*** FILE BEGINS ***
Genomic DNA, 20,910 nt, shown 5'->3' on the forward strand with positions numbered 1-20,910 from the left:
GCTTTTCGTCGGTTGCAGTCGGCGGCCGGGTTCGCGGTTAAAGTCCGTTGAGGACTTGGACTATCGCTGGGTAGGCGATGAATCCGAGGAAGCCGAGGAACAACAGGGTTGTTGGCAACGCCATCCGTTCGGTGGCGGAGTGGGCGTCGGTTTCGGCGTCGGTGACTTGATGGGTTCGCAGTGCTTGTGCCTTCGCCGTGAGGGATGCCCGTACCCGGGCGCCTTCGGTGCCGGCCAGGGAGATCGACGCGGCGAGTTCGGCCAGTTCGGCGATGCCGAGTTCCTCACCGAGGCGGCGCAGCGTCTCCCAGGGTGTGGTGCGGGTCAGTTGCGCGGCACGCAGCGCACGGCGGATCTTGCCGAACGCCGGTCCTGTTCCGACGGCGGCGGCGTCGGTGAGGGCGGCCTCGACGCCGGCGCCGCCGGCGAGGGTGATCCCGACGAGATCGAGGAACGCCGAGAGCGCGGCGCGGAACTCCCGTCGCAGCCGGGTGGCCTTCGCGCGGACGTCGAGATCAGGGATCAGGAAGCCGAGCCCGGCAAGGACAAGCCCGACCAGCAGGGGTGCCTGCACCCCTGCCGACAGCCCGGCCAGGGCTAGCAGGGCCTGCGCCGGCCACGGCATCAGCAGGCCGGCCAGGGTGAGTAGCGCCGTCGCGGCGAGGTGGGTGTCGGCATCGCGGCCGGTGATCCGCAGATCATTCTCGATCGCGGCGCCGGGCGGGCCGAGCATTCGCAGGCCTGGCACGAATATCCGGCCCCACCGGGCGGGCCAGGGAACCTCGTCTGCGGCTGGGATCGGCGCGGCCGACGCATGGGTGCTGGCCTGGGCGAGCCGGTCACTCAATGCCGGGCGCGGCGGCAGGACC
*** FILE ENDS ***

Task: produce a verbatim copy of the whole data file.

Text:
Genomic DNA, 20,910 nt, shown 5'->3' on the forward strand with positions numbered 1-20,910 from the left:
GCTTTTCGTCGGTTGCAGTCGGCGGCCGGGTTCGCGGTTAAAGTCCGTTGAGGACTTGGACTATCGCTGGGTAGGCGATGAATCCGAGGAAGCCGAGGAACAACAGGGTTGTTGGCAACGCCATCCGTTCGGTGGCGGAGTGGGCGTCGGTTTCGGCGTCGGTGACTTGATGGGTTCGCAGTGCTTGTGCCTTCGCCGTGAGGGATGCCCGTACCCGGGCGCCTTCGGTGCCGGCCAGGGAGATCGACGCGGCGAGTTCGGCCAGTTCGGCGATGCCGAGTTCCTCACCGAGGCGGCGCAGCGTCTCCCAGGGTGTGGTGCGGGTCAGTTGCGCGGCACGCAGCGCACGGCGGATCTTGCCGAACGCCGGTCCTGTTCCGACGGCGGCGGCGTCGGTGAGGGCGGCCTCGACGCCGGCGCCGCCGGCGAGGGTGATCCCGACGAGATCGAGGAACGCCGAGAGCGCGGCGCGGAACTCCCGTCGCAGCCGGGTGGCCTTCGCGCGGACGTCGAGATCAGGGATCAGGAAGCCGAGCCCGGCAAGGACAAGCCCGACCAGCAGGGGTGCCTGCACCCCTGCCGACAGCCCGGCCAGGGCTAGCAGGGCCTGCGCCGGCCACGGCATCAGCAGGCCGGCCAGGGTGAGTAGCGCCGTCGCGGCGAGGTGGGTGTCGGCATCGCGGCCGGTGATCCGCAGATCATTCTCGATCGCGGCGCCGGGCGGGCCGAGCATTCGCAGGCCTGGCACGAATATCCGGCCCCACCGGGCGGGCCAGGGAACCTCGTCTGCGGCTGGGATCGGCGCGGCCGACGCATGGGTGCTGGCCTGGGCGAGCCGGTCACTCAATGCCGGGCGCGGCGGCAGGACC